Learning From the Church Fathers: Imago Dei || Alvin Rapien

Posted on September 26th, by Alvin Rapien in Heart. 2 comments

Learning From the Church Fathers: Imago Dei || Alvin Rapien

So God created humankind in his image,
in the image of God he created them;
male and female he created them.
(Genesis 1:27, NRSV)

The Latin phrase imago dei, or “image of God”, stems from Genesis 1:27, where Scripture states that humans were created in God’s image. In my personal experience, discussions about the human condition are primarily focused on depravity, often leaving out or overlooking the importance of this passage. However, the imago dei was a foundational concept for the Early Church Fathers. But what is the imago dei exactly? Is it just an abstract concept? Aren’t humans just “sinners”?

St. Gregory of Nyssa remarks that the imago dei is another way “to say that [God] made human nature participant in all good; for if the Deity is the fullness of good, and this is His image, then the image finds its resemblance to the archetype in being filled with all good.” In other words, if humans are made in the image of God, who is good, then human nature is inherently good at Creation. When sin and death entered the world (Romans 5:12), humanity was thrown into a cycle of birth, sin, and death. This sin affects our relationships with God, fellow humans, and creation. Humanity went from serving God to serving sin (6:17). Even creation has been affected by human sin (8:20). Some modern preaching gives the impression that, because the Fall, humanity lost the imago dei and it can only be recovered through salvation in Christ. For the Church Fathers, the imago dei was never destroyed. Rather, it became distorted. St. Gregory Palamas emphasizes that all of humanity “possesses the image of God inalienably, even if it does not recognize its own dignity, or think and live in a manner worthy of the Creator’s image within it… yet although we cast away our divine likeness, we did not lose our divine image.”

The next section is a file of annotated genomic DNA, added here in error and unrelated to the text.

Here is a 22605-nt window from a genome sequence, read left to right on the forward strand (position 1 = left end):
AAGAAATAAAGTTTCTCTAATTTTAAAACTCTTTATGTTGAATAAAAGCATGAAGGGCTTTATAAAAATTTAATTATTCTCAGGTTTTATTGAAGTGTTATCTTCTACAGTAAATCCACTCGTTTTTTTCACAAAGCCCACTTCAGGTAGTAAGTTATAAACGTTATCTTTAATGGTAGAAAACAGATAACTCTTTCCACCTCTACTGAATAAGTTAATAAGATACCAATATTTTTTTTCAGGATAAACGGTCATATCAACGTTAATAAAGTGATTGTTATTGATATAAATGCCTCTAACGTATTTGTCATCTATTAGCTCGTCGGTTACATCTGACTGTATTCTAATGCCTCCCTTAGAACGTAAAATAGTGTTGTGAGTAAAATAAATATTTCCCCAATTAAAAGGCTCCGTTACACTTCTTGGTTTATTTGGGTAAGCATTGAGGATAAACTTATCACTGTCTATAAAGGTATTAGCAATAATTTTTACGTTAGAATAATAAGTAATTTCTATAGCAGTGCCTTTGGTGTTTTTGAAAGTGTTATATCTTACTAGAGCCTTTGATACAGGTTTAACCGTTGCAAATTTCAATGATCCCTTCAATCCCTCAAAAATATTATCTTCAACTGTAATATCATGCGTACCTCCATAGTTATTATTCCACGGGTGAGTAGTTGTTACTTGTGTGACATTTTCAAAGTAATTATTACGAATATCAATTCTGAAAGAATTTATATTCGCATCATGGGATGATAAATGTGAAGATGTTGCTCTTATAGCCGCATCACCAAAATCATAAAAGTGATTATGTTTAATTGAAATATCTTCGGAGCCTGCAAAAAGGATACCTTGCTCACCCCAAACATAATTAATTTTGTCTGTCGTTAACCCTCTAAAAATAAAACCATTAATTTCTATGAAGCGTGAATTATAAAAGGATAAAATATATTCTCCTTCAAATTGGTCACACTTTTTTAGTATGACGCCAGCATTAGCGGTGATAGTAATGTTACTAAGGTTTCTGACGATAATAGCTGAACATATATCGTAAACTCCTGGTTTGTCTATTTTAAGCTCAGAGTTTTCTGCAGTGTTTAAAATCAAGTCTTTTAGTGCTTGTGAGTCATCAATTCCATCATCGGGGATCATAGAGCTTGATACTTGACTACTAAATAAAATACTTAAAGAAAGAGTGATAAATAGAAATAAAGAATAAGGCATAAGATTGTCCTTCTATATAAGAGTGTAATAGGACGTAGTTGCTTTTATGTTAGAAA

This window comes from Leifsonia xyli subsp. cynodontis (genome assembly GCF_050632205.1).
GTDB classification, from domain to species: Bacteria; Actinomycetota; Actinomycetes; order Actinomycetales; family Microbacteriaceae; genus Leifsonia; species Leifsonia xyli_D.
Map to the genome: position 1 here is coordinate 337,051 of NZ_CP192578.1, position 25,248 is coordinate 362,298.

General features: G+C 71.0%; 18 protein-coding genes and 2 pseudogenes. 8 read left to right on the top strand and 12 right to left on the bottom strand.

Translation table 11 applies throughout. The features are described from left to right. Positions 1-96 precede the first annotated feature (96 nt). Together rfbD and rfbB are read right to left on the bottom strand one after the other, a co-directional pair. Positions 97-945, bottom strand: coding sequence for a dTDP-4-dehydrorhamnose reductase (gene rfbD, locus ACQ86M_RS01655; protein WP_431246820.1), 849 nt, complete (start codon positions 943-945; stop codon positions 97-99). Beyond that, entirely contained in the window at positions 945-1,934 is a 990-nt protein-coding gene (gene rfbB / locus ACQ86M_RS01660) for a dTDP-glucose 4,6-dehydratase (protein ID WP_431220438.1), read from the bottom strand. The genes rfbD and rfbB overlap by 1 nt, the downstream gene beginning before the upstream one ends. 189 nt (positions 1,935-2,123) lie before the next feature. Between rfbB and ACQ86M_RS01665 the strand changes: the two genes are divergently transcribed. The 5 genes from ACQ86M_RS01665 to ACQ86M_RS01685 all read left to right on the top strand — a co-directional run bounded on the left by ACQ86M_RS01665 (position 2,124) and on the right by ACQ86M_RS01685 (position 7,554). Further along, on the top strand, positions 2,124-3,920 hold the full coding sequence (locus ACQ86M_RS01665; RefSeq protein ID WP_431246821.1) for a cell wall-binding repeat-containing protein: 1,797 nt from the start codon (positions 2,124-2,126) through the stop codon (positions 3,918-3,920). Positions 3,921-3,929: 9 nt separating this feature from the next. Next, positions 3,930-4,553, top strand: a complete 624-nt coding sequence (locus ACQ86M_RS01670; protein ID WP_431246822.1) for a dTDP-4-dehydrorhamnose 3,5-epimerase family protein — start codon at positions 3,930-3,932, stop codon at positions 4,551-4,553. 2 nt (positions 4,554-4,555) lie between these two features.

The imago dei tells us about our human worth. All of humanity is made in the image of God. We all have the Creator’s image. In many settings, it is common to downplay “the worth of humanity” to avoid a “man-centered” theology. In these circles, it is more popular see others as “sinners” rather than “images of God”. One extreme outworking of this mindset is the famous sermon that depicts a condemned humanity in the hands of an angry God. In this sermon, the preacher depicts God as a wrathful archer who “keeps the arrow one moment from being made drunk with [sinners’] blood” and executes “his awful vengeance on the poor sinner”. St. Clement of Alexandria, writing from the 2nd century, sketches another picture of salvation:

“Sick, we truly stand in need of our Savior; having wandered, of one to guide us; blind, of one to lead us to light; thirsty, of the fountain of life of which whosoever partakes shall no longer thirst; dead, we need life; sheep, we need a shepherd; we who are children need a tutor, while universal humanity stands in need of Jesus…”

Clement describes Christ as a healer and restorer – the Savior who leads us back to life. These depictions reflect the idea of the distorted imago dei. Jesus looks at humanity and sees a faded portrait of the Divine – a picture that has been ruined and is in need of restoration. When Christ takes sinners into his hands, he restores and heals them. Christ was and is the perfect Imago Dei. His self-sacrificial love, time spent to with others in their pain and suffering, and mission for reconciliation are the actions of the God in human presence. It is through reflecting Christ that we reflect God.

Reminding ourselves every day of the imago dei will bring a new set of eyes into our world. Though we share the same spiritual disease, we also share the same Creator. Since we are all created in God’s image, we should see God in the face of every person we meet. Any demeaning or degrading thing we say, we say about someone whom God has created. With everyone you meet, remind yourself that they are made in the image of God. Let that dictate how you interact with them.

Alvin Rapien Alvin Rapien blogs about Christian Theology and Hermeneutics at www.thepoorinspirit.com.
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2 Responses to “Learning From the Church Fathers: Imago Dei || Alvin Rapien”

  1. “It is through reflecting Christ that we reflect God.”

    So simple and yet so deeply significant. Imagine what it would look like if we focused on just doing that :)

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